How to find System Uptime in Windows 10

If you want to know how long your Windows computer has been running, you can easily find your System Uptime. Uptime is a term used for referring to the time your computer has been running continuously without a reboot. This post will show you how to find System Uptime in Windows 10/8.1/7/Server, using CMD, SystemInfo command, PowerShell, Task Manager.

Find Windows System Uptime

1] Using PowerShell

Open an elevated PowerShell prompt, type the following and hit Enter:

(get-date) - (gcim Win32_OperatingSystem).LastBootUpTime

system-uptime-windows

You will see the Boot up times in days, hours, minutes, seconds and milliseconds.

Here, you are using the Get-Date cmdlet to return the current date and time, and then subtracting the value of the LastBootUpTime property that comes from the Win32_OperatingSystem, says TechNet. GCIM is an alias for Get-CimInstance.

2]Using CMD

If you want to find out the Server Statistics, you can open an elevated CMD type the following and hit Enter:

net stats srv

The first line ‘Statistics since‘ will show you the Windows uptime.

3] Using Task Manager

If you open Task Manager, under the Performance tab, you will see your computer Up time displayed there.

4] Using SystemInfo tool

The built-in SystemInfo tool lets you view the System Boot Time. It displays the date and time at which the computer booted.

Want to know the Windows Installation Date to find out when Windows was installed on your computer?

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Posted by on , in Category Windows with Tags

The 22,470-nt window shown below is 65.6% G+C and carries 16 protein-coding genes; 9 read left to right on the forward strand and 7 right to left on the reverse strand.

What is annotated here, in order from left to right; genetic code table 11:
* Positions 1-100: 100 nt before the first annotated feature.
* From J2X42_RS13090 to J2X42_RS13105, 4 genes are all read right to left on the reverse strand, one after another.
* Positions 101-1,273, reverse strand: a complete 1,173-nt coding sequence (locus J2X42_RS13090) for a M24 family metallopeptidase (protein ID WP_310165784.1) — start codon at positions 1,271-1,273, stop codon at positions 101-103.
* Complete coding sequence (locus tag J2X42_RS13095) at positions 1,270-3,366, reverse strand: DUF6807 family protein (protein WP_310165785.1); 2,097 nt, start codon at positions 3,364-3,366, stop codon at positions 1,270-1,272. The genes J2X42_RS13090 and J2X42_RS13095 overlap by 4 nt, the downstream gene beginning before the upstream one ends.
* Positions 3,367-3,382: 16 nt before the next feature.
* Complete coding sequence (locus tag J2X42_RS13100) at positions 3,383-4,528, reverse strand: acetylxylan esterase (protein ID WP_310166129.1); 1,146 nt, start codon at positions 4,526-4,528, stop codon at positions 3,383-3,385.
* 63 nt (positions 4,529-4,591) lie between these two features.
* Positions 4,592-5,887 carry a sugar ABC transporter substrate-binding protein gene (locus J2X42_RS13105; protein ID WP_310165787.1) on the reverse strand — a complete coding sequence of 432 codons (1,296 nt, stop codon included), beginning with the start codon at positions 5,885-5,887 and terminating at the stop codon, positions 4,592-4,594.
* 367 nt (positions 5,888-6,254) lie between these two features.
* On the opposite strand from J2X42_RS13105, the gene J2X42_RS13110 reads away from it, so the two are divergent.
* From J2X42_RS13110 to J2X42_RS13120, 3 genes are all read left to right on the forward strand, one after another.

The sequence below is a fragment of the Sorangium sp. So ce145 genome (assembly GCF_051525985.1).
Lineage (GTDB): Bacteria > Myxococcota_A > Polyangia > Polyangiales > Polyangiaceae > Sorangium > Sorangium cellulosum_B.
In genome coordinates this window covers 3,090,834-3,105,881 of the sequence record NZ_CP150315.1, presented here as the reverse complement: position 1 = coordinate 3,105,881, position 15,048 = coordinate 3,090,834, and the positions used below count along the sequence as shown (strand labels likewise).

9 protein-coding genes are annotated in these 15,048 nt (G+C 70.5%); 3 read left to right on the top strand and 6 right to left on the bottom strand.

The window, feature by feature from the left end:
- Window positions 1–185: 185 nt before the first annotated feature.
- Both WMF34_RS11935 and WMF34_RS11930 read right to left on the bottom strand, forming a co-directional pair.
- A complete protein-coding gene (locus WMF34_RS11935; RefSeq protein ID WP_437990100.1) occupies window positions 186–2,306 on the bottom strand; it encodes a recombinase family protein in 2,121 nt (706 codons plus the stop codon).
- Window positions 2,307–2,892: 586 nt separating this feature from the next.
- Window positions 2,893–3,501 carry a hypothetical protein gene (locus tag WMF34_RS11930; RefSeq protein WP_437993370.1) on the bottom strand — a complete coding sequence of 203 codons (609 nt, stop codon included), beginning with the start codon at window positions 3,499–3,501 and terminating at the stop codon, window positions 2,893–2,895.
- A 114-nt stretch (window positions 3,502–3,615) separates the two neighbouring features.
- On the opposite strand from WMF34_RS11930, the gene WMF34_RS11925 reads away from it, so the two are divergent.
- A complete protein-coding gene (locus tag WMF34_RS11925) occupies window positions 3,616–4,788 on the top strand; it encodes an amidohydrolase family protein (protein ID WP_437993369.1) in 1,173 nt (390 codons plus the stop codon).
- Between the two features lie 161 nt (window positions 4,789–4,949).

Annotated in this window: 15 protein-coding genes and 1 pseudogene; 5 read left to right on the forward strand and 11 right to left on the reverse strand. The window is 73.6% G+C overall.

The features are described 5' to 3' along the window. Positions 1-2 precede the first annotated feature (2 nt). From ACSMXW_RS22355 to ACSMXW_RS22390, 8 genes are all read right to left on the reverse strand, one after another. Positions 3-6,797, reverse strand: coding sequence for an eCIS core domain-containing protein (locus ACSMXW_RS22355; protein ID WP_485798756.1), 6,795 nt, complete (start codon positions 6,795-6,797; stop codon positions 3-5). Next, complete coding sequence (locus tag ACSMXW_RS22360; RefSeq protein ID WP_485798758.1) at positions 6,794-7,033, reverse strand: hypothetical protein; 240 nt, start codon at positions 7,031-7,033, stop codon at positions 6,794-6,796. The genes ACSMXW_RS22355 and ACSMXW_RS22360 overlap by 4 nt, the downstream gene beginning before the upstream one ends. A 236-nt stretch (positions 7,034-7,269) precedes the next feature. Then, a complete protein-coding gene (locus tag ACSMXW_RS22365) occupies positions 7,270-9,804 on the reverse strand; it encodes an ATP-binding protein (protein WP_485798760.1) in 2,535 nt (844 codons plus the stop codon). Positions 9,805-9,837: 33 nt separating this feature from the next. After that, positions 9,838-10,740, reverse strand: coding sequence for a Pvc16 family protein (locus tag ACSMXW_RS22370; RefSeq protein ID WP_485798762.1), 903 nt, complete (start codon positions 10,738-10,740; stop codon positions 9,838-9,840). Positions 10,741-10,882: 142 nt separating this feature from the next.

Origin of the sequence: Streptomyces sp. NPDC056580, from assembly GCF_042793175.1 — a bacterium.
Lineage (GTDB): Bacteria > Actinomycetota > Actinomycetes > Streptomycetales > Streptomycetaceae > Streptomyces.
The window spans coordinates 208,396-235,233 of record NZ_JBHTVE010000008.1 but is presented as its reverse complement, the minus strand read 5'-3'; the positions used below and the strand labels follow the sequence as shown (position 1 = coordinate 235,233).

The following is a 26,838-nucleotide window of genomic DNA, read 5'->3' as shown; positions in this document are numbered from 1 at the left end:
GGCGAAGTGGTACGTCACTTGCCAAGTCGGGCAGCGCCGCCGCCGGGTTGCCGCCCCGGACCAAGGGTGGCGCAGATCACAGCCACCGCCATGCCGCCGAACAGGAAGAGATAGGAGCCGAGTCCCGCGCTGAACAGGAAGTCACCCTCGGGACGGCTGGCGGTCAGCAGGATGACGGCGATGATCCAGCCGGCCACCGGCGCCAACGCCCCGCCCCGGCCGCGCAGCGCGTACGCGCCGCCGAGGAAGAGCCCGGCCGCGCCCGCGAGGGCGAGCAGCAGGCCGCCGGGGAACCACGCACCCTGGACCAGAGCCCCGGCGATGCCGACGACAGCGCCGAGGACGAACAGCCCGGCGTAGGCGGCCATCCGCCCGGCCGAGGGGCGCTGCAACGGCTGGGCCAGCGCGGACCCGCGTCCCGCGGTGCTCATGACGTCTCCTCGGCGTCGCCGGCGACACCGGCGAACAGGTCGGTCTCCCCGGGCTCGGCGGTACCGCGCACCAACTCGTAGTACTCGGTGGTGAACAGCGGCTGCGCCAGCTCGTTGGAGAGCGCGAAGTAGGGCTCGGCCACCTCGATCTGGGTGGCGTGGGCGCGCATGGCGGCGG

Anand Khanse is the Admin of TheWindowsClub.com, a 10-year Microsoft MVP Awardee in Windows (2006-16) & a Windows Insider MVP. Please read the entire post & the comments first, create a System Restore Point before making any changes to your system & be careful about any 3rd-party offers while installing freeware.

One Comment

  1. PatSG

    1) Powershell method
    For some reason, this doesn’t work on my Win 7 SP1 (x64), Powershell v1.0 (2009), with Server service running. At the Powershell command-line, executing (get-date) - (gcim
    Win32_OperatingSystem).LastBootUpTime
    gives the following error. Any solution ?


    The term 'gcim' is not recognized as the name of a cmdlet, function, script file, or operable program. Check the spelling of the name, or if a path was included, verify that the path is correct and try again.
    At line:1 char:19
    + (get-date) - (gcim <<<< Win32_OperatingSystem).LastBootUpTime
    + CategoryInfo : ObjectNotFound: (gcim:String) [], CommandNotFoundException
    + FullyQualifiedErrorId : CommandNotFoundException

    2) For CMD > net stats srv
    Not always a reliable indicator of system uptime. If the Server service is not running or disabled before net stats srv is executed at CMD, the 1st line “Statistics since […]” in the output merely displays the date-time that the Server service itself was started, & not when the system was booted.

    3) For CMD > systeminfo
    I don’t get any “System Up Time” between “Original Install Date” & “System Manufacturer”, unlike TWC’s screenshot here. Instead, it shows “System Boot Time” [date-time], although I can use this info to perform some mental calculations.

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